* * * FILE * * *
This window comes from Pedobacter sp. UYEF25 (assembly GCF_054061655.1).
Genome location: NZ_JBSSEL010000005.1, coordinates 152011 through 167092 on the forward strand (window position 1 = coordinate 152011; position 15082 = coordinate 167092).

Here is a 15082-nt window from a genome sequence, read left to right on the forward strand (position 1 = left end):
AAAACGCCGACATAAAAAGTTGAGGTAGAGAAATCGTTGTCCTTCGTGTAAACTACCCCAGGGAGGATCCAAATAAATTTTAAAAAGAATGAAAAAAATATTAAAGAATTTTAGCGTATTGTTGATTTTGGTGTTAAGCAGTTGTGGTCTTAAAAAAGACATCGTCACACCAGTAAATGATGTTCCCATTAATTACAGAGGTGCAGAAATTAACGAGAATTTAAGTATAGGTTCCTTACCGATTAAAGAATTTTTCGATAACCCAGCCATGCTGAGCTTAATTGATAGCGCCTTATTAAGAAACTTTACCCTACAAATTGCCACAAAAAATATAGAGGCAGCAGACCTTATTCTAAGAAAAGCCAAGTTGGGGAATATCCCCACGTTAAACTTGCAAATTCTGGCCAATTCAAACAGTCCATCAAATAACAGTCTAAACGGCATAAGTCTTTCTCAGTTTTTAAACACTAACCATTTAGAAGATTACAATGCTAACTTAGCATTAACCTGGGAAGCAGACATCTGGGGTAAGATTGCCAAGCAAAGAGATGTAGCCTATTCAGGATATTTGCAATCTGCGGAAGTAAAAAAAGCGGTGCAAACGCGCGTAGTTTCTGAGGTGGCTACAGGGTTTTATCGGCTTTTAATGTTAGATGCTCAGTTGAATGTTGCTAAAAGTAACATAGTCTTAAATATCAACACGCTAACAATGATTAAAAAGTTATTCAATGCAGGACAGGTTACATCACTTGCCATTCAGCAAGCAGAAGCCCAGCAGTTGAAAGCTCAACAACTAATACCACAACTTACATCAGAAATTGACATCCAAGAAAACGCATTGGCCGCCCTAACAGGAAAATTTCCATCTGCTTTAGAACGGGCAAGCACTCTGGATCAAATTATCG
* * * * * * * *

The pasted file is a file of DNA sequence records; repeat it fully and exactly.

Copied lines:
This window comes from Pedobacter sp. UYEF25 (assembly GCF_054061655.1).
Genome location: NZ_JBSSEL010000005.1, coordinates 152011 through 167092 on the forward strand (window position 1 = coordinate 152011; position 15082 = coordinate 167092).

Here is a 15082-nt window from a genome sequence, read left to right on the forward strand (position 1 = left end):
AAAACGCCGACATAAAAAGTTGAGGTAGAGAAATCGTTGTCCTTCGTGTAAACTACCCCAGGGAGGATCCAAATAAATTTTAAAAAGAATGAAAAAAATATTAAAGAATTTTAGCGTATTGTTGATTTTGGTGTTAAGCAGTTGTGGTCTTAAAAAAGACATCGTCACACCAGTAAATGATGTTCCCATTAATTACAGAGGTGCAGAAATTAACGAGAATTTAAGTATAGGTTCCTTACCGATTAAAGAATTTTTCGATAACCCAGCCATGCTGAGCTTAATTGATAGCGCCTTATTAAGAAACTTTACCCTACAAATTGCCACAAAAAATATAGAGGCAGCAGACCTTATTCTAAGAAAAGCCAAGTTGGGGAATATCCCCACGTTAAACTTGCAAATTCTGGCCAATTCAAACAGTCCATCAAATAACAGTCTAAACGGCATAAGTCTTTCTCAGTTTTTAAACACTAACCATTTAGAAGATTACAATGCTAACTTAGCATTAACCTGGGAAGCAGACATCTGGGGTAAGATTGCCAAGCAAAGAGATGTAGCCTATTCAGGATATTTGCAATCTGCGGAAGTAAAAAAAGCGGTGCAAACGCGCGTAGTTTCTGAGGTGGCTACAGGGTTTTATCGGCTTTTAATGTTAGATGCTCAGTTGAATGTTGCTAAAAGTAACATAGTCTTAAATATCAACACGCTAACAATGATTAAAAAGTTATTCAATGCAGGACAGGTTACATCACTTGCCATTCAGCAAGCAGAAGCCCAGCAGTTGAAAGCTCAACAACTAATACCACAACTTACATCAGAAATTGACATCCAAGAAAACGCATTGGCCGCCCTAACAGGAAAATTTCCATCTGCTTTAGAACGGGCAAGCACTCTGGATCAAATTATCG